Call the Midwives

A recent poll discovered that 21% of millennials say they’ve changed jobs within the past year—over three times the number of older people. Only 29 percent are engaged at work, again less than any other generation. They’re largely “checked out,” indifferent and unexcited.

It’s not all their fault. Much of the blame lies with the economic reality of working 2-3 jobs, knowing jobs will change so personal brand is more important, and workplace failure to engage.

The truth remains: more see their job as a stop gap tool for making money, not as a vocation. They certainly don’t view it as a vehicle for kingdom momentum.

Two women in Scripture show us the meaning work can have. Theirs is not glamorous work. It’s messy, frightening, bloody work. They occupy one of the lowest occupational rungs there was, in terms of social standing.

Yet they also had the opportunity, every day, to offer comfort and bring life. They massaged the backs of women who couldn’t go on. They celebrated new life with giddy parents. They held the ones whose children didn’t live.

These are, of course, Shiphrah and Puah, the midwives of Exodus, Chapter One. They are there for the questions, concerns, confusions, and adjustments of family transition. They share the greatest rejoicing, and sometimes the greatest sorrow of a couples’ life. These two have made their job their holy calling. They have done this because they have looked to God for how they can bring forward the kingdom of God by what they do.

Because they’ve made this kingdom mindset their constant practice—they are handed an opportunity to do something extraordinary in their ordinary lives.

Pharaoh, frightened by the growing numbers of “other” people in his country, issues them an order:

“Then Pharaoh, the king of Egypt, gave this order to the Hebrew midwives, Shiphrah and Puah: ‘When you help the Hebrew women as they give birth, watch as they deliver. If the baby is a boy, kill him; if it is a girl, let her live.’ But because the midwives feared God, they refused to obey the king’s orders. They allowed the boys to live, too.

“So the king of Egypt called for the midwives. ‘Why have you done this?’ he demanded. ‘Why have you allowed the boys to live?’ ‘The Hebrew women are not like the Egyptian women,’ the midwives replied. ‘They are more vigorous and have their babies so quickly that we cannot get there in time.’” (Ex.1:15-19)

These women know their lives are at stake. If they operate with Pharaoh, they live. If they don’t, no guarantees. Yet they decided long ago that their vocation was to bring life, not death. Their purpose in life was to comfort, not bring distress. They found meaning, despite a low-level, unglamorous position, in becoming a part of the lives and families of the Hebrew women. Because they feared, and loved, God, they chose his side every day when they did their job.

They knew what they had to do, because they knew what their calling in life had decided for them already.

Their defining role is to get people through pain to joy. To walk beside. To foster and prioritize life. These unknown midwives went about mundane, common jobs fraught with everything our jobs are, and they are heroes for what they brought to it. They saw their job as a vocation to accomplish God’s purposes.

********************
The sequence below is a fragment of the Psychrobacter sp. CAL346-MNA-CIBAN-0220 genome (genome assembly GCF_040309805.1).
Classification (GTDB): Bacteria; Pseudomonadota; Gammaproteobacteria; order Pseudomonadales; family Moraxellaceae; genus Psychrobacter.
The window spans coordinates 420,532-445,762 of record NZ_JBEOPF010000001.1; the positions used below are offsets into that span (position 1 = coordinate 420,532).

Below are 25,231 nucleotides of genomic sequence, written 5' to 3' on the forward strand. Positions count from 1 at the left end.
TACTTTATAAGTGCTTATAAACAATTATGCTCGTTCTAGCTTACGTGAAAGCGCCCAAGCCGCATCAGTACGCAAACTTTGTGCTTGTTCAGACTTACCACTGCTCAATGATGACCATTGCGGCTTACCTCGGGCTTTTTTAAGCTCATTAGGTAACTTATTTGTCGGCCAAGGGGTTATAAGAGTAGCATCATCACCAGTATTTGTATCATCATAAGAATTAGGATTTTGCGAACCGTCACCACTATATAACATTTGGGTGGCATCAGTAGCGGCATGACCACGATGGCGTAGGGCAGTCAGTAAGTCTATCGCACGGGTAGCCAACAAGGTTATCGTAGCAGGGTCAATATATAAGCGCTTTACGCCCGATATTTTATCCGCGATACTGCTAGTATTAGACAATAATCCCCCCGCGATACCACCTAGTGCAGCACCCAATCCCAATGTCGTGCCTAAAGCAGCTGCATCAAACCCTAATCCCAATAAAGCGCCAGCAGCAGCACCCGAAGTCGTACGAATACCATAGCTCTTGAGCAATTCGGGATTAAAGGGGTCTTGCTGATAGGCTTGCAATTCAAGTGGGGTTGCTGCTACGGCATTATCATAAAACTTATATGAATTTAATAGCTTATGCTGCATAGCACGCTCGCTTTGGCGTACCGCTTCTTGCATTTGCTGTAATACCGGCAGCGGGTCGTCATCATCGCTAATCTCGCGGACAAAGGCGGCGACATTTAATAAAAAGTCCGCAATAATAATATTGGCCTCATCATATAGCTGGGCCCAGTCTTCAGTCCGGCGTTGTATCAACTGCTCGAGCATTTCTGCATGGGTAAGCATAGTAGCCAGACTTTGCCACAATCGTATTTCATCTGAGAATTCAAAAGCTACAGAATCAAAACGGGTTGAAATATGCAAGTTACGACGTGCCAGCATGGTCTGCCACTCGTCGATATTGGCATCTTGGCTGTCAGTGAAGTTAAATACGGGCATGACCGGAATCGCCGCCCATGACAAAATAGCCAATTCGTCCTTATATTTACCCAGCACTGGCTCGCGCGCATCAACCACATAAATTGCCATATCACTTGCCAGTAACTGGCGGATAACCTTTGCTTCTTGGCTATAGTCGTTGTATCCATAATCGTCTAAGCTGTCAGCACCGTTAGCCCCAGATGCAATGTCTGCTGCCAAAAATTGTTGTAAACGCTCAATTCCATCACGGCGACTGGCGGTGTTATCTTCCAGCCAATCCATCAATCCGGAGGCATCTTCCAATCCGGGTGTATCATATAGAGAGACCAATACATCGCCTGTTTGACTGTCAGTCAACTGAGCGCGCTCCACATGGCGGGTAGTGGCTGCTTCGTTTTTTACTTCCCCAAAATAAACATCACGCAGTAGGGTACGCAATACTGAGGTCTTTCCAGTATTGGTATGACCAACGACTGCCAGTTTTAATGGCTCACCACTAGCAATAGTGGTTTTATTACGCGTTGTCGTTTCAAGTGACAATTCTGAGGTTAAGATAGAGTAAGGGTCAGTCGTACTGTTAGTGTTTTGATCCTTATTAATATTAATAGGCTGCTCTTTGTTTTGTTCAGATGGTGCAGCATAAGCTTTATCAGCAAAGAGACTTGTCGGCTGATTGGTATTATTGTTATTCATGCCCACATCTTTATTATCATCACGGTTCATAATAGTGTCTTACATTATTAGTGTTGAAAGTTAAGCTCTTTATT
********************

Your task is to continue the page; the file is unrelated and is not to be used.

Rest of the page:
Because of that, when Pharaoh gives this order, they immediately sense that they have been given this job for such a time as this—to love their neighbor as themselves. They have an option to just follow orders, just do their jobs. But they choose to do their jobs with an eternal kingdom mindset first. As a result, Moses lives, and eventually he overthrows the very government system that tried to kill him.

The statistics for millennial adults who have a deep, resilient faith, like that of the midwives, are markedly different than the average.  Sixty-one percent are excited about their career path. Sixty percent believe their job is making a positive impact in the world, and fifty-seven percent believe they are using their God-given talents in their work. An enormous ninety-four percent want to use their unique talents and gifts to honor God.

Many people find deep satisfaction in their jobs, but many others struggle every day to find meaning in what they do 9-5 (or 24/7, for some). Approaching what we do as a vocation, a divine calling, offers us a chance to see it in a new light. We’re able to view the choices we make daily not as mundane chores, but as opportunities to decide if we will show love through that choice or not. We can see our experience as training for kingdom work, not busy work. We will be able, then, to notice when the calling comes for extraordinary obedience in the middle of an ordinary day.

It seems that when we “fear God” as the midwives did, we gain a different perspective on how to go about our daily vocation. We understand that, whatever its significance in human terms, our job has deep meaning in the Kingdom of God.

Photo by Alex Kotliarskyi on Unsplash

Jill Richardson
Latest posts by Jill Richardson (see all)
Charles Spurgeon’s “Morning and Evening” – August 13, Morning

Charles Spurgeon’s “Morning and Evening” – August 13, Morning

A recent poll discovered that 21% of millennials say they’ve changed jobs

Charles Spurgeon’s “Morning and Evening” – August 13, Evening

Charles Spurgeon’s “Morning and Evening” – August 13, Evening

A recent poll discovered that 21% of millennials say they’ve changed jobs